Hurricane Sandy didn’t just destroy human homes. It also wiped out a large stretch of beach used for the spawning grounds of the horseshoe crabs. Each year in late May, the odd-looking animals make their way to the sandy beaches of Delaware Bay to mate and lay their eggs, which provide food for many migrating shorebirds, including New Jersey’s endangered red knot. However, the soft sand layer was washed away with the superstorm, and if people don’t work fast to restore the beach, the crabs won’t be able to reproduce.
The American Littoral Society, in a partnership with the National Fish and Wildlife Foundation, said that they are now in a race against time to restore about one mile of beach in Lower Township, Cape May County. The project will involve spreading a new layer of sand at the high tide line in time for the annual arrival of the horseshoe crabs.
That’s critical not just for the crabs themselves, but also for the red knot, a small shorebird that makes one of the longest migratory journeys of any animal. According to the Cornell Lab of Ornithology, each red knot travels 9,300 miles all the way from its breeding grounds in the Arctic to its summer home in Tierra del Fuego in extreme South America. Each year, large flocks of red knots stop along the way for the horseshoe crab spawning, where they refuel by feeding on the abundant, high-protein eggs laid by the crabs.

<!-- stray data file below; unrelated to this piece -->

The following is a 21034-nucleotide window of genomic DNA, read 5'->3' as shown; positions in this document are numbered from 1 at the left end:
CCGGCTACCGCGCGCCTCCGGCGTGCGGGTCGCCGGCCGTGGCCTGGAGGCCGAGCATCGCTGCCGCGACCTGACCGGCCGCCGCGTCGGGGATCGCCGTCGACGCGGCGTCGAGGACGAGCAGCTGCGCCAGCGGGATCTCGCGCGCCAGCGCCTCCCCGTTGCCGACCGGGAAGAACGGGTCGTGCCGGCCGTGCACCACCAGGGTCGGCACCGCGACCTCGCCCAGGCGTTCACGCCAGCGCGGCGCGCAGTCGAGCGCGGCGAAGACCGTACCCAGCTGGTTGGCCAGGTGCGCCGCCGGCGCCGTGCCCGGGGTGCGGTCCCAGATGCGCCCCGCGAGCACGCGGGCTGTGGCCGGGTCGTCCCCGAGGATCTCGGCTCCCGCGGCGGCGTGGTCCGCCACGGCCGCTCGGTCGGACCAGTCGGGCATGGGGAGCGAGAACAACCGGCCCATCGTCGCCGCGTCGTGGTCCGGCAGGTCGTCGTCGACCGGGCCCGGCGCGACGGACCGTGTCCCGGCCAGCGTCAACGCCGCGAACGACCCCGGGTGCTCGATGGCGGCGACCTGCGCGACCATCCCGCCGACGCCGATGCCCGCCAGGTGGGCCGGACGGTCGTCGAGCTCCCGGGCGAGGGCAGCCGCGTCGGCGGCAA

Oh, and by the way, horseshoe crabs are not “true” crabs. Instead, they are actually ancient animals often described as “living fossils,” because they go back 450 million years — around 200 million years before the dinosaurs. In addition to being a critical food source for birds, they have become important to the medical industry because of their unusual blue blood. A chemical discovered in this copper-based blood clots easily in the presence of toxins, allowing it to be used to test medical equipment for toxins.
HostOurCoast has posted video of the horseshoe crab invasion here:
Hurricane Sandy left a mess, but with a little help from humans, the beaches will be ready when the horseshoe crabs return.